Former Minneapolis police officer Derek Chauvin will face an additional charge during his trial in the killing of George Floyd.
On Thursday, Hennepin County Judge Peter Cahill—who is presiding over the trial—granted a request by prosecutors to reinstate a third-degree murder charge against Chauvin, according to NBC News. Chauvin was already facing charges of second-degree murder and manslaughter in the death of 46-year-old Floyd. The former cop was notoriously captured on video kneeling on Floyd’s neck for nearly nine minutes in May of last year, causing the Black man to lose consciousness and then die shortly after.
As The Root previously reported, Cahill had dismissed the lesser charge of third-degree murder against Chauvin in October, saying it can only be sustained “in situations in which the defendant’s actions were eminently dangerous to other persons.”
But last week, the Minnesota Court of Appeals ruled that Cahill erred in making that ruling, citing precedent set by the conviction of former police officer Mohamed Noor for third-degree murder in the shooting death of a woman in Minneapolis. Chauvin’s defense lawyer, Eric Nelson, then moved to challenge the appeals court ruling at the state’s Supreme Court and the pending question of the third-degree charge briefly set back the start of jury selection in the trial on Monday.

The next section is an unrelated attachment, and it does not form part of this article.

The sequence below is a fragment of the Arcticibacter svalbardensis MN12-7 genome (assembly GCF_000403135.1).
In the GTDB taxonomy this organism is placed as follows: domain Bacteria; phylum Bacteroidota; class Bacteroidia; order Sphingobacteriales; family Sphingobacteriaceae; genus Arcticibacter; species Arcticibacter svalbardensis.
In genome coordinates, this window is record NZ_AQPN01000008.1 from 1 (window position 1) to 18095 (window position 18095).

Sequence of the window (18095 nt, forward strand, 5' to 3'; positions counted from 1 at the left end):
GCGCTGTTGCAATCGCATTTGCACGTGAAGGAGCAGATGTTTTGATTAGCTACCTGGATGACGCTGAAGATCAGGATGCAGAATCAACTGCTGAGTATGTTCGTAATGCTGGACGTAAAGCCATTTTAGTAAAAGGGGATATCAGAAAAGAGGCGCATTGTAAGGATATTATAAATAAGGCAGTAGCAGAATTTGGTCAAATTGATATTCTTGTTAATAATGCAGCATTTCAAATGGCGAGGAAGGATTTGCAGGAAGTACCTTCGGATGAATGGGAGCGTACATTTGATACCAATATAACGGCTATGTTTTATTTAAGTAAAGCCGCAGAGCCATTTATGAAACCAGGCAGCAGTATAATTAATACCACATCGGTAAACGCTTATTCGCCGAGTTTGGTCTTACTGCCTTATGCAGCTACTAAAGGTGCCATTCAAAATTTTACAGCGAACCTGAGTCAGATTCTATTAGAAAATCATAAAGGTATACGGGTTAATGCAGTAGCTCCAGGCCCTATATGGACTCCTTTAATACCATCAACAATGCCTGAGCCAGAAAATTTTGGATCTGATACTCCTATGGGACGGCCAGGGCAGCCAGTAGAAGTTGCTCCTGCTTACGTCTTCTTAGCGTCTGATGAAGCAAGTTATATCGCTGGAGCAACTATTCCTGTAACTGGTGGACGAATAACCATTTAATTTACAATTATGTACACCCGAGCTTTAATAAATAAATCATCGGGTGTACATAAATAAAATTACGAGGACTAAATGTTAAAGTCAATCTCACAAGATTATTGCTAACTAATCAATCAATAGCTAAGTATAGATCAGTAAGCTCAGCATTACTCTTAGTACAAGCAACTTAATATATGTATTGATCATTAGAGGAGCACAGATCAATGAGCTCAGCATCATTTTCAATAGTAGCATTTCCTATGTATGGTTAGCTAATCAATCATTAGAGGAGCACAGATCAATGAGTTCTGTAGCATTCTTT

But the Minneapolis Supreme Court rejected the request from Chauvin’s lawyer, and on Thursday, Cahill said he is bound by the appeals court ruling.
From NBC News:
“I am granting the motion because although these cases are factually different — that is Noor and the case before us — I don’t think it’s a factual difference that weighs in favor of denying the motion to reinstate,” Cahill said.
Cahill said a legal principal had been established as precedent: “When the intent is directed at a single person, then third-degree murder may apply. Single acts directed at a single person fall within the gambit of murder in the third degree.”
“We’re gratified that the judge cleared the way for the trial to proceed and for Chauvin to face this additional charge,” said Ben Crump, an attorney representing the Floyd family, about the development. “We’re pleased that all judicial avenues are being explored and that the trial will move forward.”
Third-degree murder charges carry a maximum prison sentence of 25 years in Minnesota, while second-degree murder is punishable by up to 40 years.
Five jurors have already been seated in the trial, and opening statements are scheduled to begin on March 29.